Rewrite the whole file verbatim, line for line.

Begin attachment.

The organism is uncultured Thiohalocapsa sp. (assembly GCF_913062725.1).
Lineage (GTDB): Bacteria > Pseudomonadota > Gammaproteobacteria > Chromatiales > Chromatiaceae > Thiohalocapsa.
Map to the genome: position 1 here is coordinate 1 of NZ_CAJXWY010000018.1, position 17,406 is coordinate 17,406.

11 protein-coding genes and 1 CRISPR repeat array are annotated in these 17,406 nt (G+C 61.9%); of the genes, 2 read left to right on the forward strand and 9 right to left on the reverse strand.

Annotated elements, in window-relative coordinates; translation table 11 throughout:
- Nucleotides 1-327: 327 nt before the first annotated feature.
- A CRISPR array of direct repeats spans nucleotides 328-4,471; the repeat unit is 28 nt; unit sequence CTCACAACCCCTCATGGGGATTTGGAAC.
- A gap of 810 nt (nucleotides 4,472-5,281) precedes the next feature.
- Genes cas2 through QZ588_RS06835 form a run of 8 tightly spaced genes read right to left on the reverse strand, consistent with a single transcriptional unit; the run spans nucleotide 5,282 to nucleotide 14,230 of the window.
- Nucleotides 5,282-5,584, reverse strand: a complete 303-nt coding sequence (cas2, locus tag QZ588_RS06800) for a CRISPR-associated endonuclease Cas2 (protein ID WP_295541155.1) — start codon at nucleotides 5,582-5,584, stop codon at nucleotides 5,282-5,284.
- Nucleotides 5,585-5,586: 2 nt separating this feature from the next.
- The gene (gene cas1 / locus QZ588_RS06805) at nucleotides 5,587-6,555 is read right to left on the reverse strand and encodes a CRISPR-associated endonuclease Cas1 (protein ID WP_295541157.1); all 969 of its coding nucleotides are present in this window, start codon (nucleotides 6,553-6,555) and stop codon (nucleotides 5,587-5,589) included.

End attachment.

The organism is uncultured Thiohalocapsa sp. (assembly GCF_913062725.1).
Lineage (GTDB): Bacteria > Pseudomonadota > Gammaproteobacteria > Chromatiales > Chromatiaceae > Thiohalocapsa.
Map to the genome: position 1 here is coordinate 1 of NZ_CAJXWY010000018.1, position 17,406 is coordinate 17,406.

11 protein-coding genes and 1 CRISPR repeat array are annotated in these 17,406 nt (G+C 61.9%); of the genes, 2 read left to right on the forward strand and 9 right to left on the reverse strand.

Annotated elements, in window-relative coordinates; translation table 11 throughout:
- Nucleotides 1-327: 327 nt before the first annotated feature.
- A CRISPR array of direct repeats spans nucleotides 328-4,471; the repeat unit is 28 nt; unit sequence CTCACAACCCCTCATGGGGATTTGGAAC.
- A gap of 810 nt (nucleotides 4,472-5,281) precedes the next feature.
- Genes cas2 through QZ588_RS06835 form a run of 8 tightly spaced genes read right to left on the reverse strand, consistent with a single transcriptional unit; the run spans nucleotide 5,282 to nucleotide 14,230 of the window.
- Nucleotides 5,282-5,584, reverse strand: a complete 303-nt coding sequence (cas2, locus tag QZ588_RS06800) for a CRISPR-associated endonuclease Cas2 (protein ID WP_295541155.1) — start codon at nucleotides 5,582-5,584, stop codon at nucleotides 5,282-5,284.
- Nucleotides 5,585-5,586: 2 nt separating this feature from the next.
- The gene (gene cas1 / locus QZ588_RS06805) at nucleotides 5,587-6,555 is read right to left on the reverse strand and encodes a CRISPR-associated endonuclease Cas1 (protein ID WP_295541157.1); all 969 of its coding nucleotides are present in this window, start codon (nucleotides 6,553-6,555) and stop codon (nucleotides 5,587-5,589) included.